Lessons Every IT Pro Can Learn From Commonwealth Bank

Commonwealth Bank made an $8.3 billion profit last financial year, and its IT systems are generally held to be the best of any major Australian bank. You might not have $1.38 billion to spend on technology, but you can still adopt some of the approaches CommBank uses.

Picture: Getty Images

Last year, the bank finished a long-running project to upgrade and modernise its core banking platform, a shift which means it has been able to roll out new technologies more quickly. Examples have included its cardless cash project, support for Tap and Pay from Samsung Galaxy S5 phones. The bank's annual report highlights several of its technology initiatives — we've picked through them for some broader lessons about maintaining IT and rolling out new projects.

Focus on new project development as much as you can

Many IT budgets have a large "keep the lights on" element. While that certainly isn't absent from the CommBank approach, expenditure on new development is strong:

Category Expenditure ($m)
Application maintenance and development 412
Data processing 218
Desktop 101
Communications 189
Amortisation of software assets 328
Software write-offs 70
IT equipment depreciation 62
Total IT services 1380

While the lack of separation between app maintenance and development means we can't be sure exactly how much investment covers new work, $412 million for both is still a significant chunk of the budget — well above the 10 per cent or less often seen in large enterprises.

Keep a sense of perspective on expenses

$1.38 billion is a massive IT budget, but it's not the biggest expense at the bank. Total operating expenses for the year were just under $9.5 billion — so tech isn't the only area where costs can be cut. You need to see your own IT expenses through a similar business-wide prism.

Not all costs are productive

The biggest influence on IT spend rising by 6 per cent during the year was "expenses due to increased amortisation and software write-offs". Those expenses are unavoidable when preparing financial statements, but they're not a reflection of current IT activity, so don't let them dominate the conversation.

Concentrate on reducing outages

One area of focus for the bank has been in cutting down system outages. Modernising its core banking platform has undoubtedly helped. System incidents remain an issue, but have reduced steadily over the last seven years:

Rate tech platforms by value, not just usage

Online and electronic banking are big business for the bank, but their importance can be measured in different ways. This chart showing transaction volumes and values suggests that while branches are now a relatively minor source of business in customer volume terms, they handle much bigger transactions:

Both perspectives are useful. EFTPOS is essential for capturing everyday transactions, but branches remain important for larger dollar amounts. That said, Internet banking also has a big share of that space, and you'd assume that will continue to grow. The lesson for other businesses? Understand the relative importance of all your channels — it's rarely an all-or-nothing scenario.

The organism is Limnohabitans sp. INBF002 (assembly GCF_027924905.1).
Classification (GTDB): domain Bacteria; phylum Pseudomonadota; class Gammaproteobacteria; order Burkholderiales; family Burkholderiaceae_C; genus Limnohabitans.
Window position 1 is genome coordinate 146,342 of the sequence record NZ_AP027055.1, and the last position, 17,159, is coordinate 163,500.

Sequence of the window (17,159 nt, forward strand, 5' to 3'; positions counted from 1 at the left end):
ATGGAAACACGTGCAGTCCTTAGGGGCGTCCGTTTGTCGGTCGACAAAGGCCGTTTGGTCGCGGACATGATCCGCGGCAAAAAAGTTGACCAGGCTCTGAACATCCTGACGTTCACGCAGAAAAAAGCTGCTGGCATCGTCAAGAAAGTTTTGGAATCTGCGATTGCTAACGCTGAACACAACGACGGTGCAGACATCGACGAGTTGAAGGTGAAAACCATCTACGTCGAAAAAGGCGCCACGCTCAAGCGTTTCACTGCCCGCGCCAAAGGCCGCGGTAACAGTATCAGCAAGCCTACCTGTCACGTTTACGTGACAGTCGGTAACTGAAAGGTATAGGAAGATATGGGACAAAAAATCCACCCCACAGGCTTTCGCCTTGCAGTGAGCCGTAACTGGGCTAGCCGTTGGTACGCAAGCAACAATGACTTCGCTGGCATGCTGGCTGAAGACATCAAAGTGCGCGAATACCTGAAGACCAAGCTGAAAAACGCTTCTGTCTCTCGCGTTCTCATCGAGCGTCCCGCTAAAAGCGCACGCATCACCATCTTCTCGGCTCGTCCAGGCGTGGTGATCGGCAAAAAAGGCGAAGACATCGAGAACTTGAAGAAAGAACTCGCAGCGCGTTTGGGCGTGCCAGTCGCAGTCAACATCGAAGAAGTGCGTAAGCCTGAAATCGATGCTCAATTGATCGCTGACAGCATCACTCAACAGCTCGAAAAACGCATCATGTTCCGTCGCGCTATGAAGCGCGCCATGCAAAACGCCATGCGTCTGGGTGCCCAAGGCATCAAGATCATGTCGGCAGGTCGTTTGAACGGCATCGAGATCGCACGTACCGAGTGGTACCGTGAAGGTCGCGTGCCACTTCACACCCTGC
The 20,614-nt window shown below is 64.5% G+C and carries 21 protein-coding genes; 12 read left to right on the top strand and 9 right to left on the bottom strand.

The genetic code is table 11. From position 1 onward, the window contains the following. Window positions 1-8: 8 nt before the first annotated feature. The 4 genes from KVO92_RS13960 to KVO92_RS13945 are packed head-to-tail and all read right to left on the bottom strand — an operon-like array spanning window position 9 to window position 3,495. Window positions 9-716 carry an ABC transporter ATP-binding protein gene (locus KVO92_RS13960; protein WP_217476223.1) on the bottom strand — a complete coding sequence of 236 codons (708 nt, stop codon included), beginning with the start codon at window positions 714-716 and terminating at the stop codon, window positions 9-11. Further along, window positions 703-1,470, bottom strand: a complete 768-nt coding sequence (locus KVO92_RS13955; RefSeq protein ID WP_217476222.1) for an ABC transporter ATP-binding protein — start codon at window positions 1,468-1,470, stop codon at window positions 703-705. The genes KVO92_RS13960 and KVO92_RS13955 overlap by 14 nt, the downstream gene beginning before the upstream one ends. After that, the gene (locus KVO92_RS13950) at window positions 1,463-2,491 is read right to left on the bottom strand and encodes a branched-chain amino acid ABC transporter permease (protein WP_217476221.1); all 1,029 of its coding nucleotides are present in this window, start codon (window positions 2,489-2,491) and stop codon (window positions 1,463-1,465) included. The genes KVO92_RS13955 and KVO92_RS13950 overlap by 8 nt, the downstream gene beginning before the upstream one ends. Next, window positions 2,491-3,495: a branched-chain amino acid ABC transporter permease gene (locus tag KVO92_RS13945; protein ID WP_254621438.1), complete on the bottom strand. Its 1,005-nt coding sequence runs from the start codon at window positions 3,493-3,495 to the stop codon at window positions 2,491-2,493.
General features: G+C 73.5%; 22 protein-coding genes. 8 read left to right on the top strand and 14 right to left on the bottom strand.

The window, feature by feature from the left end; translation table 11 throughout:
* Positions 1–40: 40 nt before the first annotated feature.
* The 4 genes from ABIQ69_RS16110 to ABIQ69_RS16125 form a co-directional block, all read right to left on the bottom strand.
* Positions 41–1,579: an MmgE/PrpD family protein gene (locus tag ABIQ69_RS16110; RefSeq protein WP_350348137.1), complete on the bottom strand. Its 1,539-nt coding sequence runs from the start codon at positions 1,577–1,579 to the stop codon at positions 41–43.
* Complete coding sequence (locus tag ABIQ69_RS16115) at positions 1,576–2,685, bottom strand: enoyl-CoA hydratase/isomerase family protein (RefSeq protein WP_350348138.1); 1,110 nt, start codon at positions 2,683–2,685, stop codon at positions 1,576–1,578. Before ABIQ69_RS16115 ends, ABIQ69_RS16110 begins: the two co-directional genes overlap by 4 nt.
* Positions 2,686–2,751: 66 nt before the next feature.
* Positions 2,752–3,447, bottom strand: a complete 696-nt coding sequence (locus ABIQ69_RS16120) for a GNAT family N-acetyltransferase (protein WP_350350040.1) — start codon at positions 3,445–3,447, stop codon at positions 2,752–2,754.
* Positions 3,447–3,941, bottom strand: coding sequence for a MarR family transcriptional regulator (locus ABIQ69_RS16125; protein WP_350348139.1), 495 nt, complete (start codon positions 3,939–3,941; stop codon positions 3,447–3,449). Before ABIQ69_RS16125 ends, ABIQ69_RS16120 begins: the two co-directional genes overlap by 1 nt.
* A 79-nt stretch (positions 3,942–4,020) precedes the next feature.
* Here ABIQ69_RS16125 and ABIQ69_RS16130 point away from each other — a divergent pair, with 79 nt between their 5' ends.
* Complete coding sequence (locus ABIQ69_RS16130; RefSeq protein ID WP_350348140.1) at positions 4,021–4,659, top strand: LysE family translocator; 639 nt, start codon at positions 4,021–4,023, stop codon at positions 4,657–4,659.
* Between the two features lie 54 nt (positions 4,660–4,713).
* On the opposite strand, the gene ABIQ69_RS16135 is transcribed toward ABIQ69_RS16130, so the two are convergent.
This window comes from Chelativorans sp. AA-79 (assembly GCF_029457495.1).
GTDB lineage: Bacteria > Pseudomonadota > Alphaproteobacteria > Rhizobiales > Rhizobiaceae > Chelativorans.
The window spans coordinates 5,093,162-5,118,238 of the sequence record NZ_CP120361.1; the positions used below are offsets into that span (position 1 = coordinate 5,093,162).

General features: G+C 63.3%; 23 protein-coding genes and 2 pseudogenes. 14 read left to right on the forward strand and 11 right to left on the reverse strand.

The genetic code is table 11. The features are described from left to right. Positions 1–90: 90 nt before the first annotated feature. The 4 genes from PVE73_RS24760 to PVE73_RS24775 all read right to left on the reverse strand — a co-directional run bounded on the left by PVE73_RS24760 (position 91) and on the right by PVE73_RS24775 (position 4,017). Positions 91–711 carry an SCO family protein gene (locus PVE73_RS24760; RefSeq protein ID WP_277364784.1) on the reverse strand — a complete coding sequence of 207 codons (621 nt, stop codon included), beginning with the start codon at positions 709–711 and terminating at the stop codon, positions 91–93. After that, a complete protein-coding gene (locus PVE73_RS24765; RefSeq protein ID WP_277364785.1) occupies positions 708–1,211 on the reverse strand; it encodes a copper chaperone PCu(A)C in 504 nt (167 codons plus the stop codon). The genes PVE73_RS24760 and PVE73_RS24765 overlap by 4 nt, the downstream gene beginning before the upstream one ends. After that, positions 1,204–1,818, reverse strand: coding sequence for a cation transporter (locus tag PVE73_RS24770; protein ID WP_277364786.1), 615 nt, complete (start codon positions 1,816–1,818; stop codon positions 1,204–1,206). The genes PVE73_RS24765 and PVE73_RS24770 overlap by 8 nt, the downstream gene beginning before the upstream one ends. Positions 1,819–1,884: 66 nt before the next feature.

Concentrate on reducing contract costs

CommBank's BankWest subsidiary BankWest reduced its operating costs by 3 per cent, a saving the bank attributed to "information technology savings, particularly from supplier contracts". Keeping a close eye on contractor costs and renegotiating when feasible can reap big benefits.


    Angus, you really need to proof read your articles before publishing them. Opening paragraph and others.

    'are generally held said to be the of any major Australian bank'

    you done goofed.

    "its IT systems are generally held to be the" best/worst/tastiest/?

    Last edited 13/08/14 1:48 pm

    The biggest influence on IT spend rising by 6 per cent during the year was “expenses due to increased amortisation and software write-offs”. Those expenses are unavoidable when preparing financial statements, but they’re not a reflection of current IT activity, so don’t let them dominate the conversation.

    This statement makes me sad, because it displays a lack of understanding of IT investment and expenditure. Amortisation occurs when you spread out the cost of investment in an asset (e.g. the cost of creating new IT software) over the expected useful life of that asset. Write-offs occur when you realise that the asset you created isn't as valuable as you first thought. Thus, if your IT expenses are rising faster than revenue, and that rise is driven by amortisation and write-offs, then it likely shows that past IT projects failed to generate positive returns. It shows that, in the past, you probably allocated your money to projects that don't make more money than they cost. Thus, management would rightly question your ability to properly evaluate current and future projects.

    Last edited 13/08/14 2:06 pm

      Some IT systems are not designed to make money. There are many systems that do nothing but maintain compliance with industry standards. PCI compliance, call recording, and security assets are a few examples.

    I worked for the bank between 2008 -> 2013.

    You are correct that Amortisation is spreading out the cost of intangible (software) assets over their lifetime. However it does not indicate a failure. Typically in the projects i worked on the software costs were written off over 3 or 5 year periods with the expectation that in 3 or 5 years an upgrade would be needed and therefore that software cost would be end of life.

    It does not mean that the software didnt realise enough value to continue its life.

    The bank had a very smart CIO at the time, Mike Harte.

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